6. The learned Judge of the High Court Division upon a reference to some cases observed that the relief of temporary injunction may be granted to the em­ployee of a statutory body who has brought an action challenging an order of his removal from service or even reversion from higher post to lower post. There cannot be much dispute with this broad proposition but the question in every case will be whether in the facts of that particular case a relief of temporary injunction ought to be given. It is elementary that to claim a relief of that nature the plaintiff must, first of all satisfy as to a prima facie nature of his case. In other words, it must appear to the court that he has a good, arguable case to be considered at the trial. In a case where the order impugned appears to be without jurisdiction on the face of it or in violation of any law or rule governing the employment in service a court can legitimately consider a prayer for tempo­rary injunction pending disposal of the action. In matters of service a court has also to keep in view the difficulties and problems that arc likely to be created in the matter of administration in that partic­ular office or organisation before allowing a prayer for temporary injunction. This is an aspect of the principle of balance of convenience and inconven­ience of the parties before the court.
 
7. In the instant case the learned Munsif while granting temporary injunction did not at all consider and make any finding as to whether the plaintiff has any prima facie, arguable case. He merely observed that if injunction was not granted the purpose of the suit would be defeated. This is a baseless assumption made by the Munsif, for there will be no difficulty, legal or otherwise, for the plaintiff to obtain a decree prayed for even if there was not any order of tempo­rary injunction. In the judgment of the High Court Division also there is no consideration of this as­pect, which is a vital aspect of the matter. The Dis­trict Judge set aside the order of injunction on the ground, inter alia, that the balance of convenience and inconvenience is in favour of the appellant, namely, the Sericulture Board and that the plaintiff can be compensated by money in the event of his success in the suit. In the impugned judgment the learned Judge of the High Court Division has not given any reason to negative the aforesaid findings but merely held that there was no substance in that contention.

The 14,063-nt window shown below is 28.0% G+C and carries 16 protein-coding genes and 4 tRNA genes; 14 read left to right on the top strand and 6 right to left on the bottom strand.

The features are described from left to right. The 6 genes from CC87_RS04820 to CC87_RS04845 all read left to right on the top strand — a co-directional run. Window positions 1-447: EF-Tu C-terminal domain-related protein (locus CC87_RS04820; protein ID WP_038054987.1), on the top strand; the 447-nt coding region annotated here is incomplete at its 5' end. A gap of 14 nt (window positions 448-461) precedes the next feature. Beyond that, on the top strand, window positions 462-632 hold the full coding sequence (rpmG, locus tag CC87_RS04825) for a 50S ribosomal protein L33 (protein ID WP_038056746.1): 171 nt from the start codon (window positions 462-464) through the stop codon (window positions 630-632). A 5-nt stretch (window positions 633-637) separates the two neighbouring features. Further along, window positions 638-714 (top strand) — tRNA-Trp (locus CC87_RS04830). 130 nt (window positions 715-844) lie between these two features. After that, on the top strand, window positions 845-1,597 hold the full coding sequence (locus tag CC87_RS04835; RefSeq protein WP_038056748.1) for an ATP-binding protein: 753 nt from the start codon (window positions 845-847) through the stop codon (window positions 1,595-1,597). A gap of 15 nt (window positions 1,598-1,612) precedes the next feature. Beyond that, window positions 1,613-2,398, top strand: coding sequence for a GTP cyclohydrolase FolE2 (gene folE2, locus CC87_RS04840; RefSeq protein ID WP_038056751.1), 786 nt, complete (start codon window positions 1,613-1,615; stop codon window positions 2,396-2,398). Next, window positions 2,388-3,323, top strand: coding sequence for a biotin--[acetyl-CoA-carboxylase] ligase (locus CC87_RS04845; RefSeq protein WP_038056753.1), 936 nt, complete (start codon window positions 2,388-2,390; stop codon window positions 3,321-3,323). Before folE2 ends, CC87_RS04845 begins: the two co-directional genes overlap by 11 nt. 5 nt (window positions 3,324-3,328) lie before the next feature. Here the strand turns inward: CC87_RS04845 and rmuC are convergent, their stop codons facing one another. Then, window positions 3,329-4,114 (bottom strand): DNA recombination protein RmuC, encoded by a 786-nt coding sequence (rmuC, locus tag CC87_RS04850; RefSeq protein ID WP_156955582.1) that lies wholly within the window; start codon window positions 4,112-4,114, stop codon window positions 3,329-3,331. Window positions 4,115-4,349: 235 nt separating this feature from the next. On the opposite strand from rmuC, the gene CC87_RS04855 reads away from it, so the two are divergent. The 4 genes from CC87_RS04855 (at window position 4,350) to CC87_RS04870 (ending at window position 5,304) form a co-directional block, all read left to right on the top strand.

8. It has been noticed that the plaintiff was pro­moted to the post of Deputy Secretary on ad-hoc ba­sis and subsequently on the recommendation of the Ministry he was sent back to his original post, namely, the post of Assistant Secretary. Such orders are not unusual in any administration and an order of reversion to the original post is not necessarily and al­ways penal. It is only in a case of violation of any law, service rule or principle that an employee can make a grievance against such order of reversion. In neither of the judgment of the Trial Court and the High Court Division there is any consideration, as al­ready indicated, of this aspect of the plaintiffs case, if any.
 
9. A relief of temporary injunction cannot be granted just for the mere asking of it after filing of a suit as has practically been done in this case. The principles governing the exercise of discretion in such matter are well known and have also been indicated above as are relevant for the present purpose. In view of the foregoing discussion we must hold that the exercise of discretion in the instant case has not been made upon correct judicial principles. In the result, therefore, the appeal is allowed without any order as to cost.
 
Ed.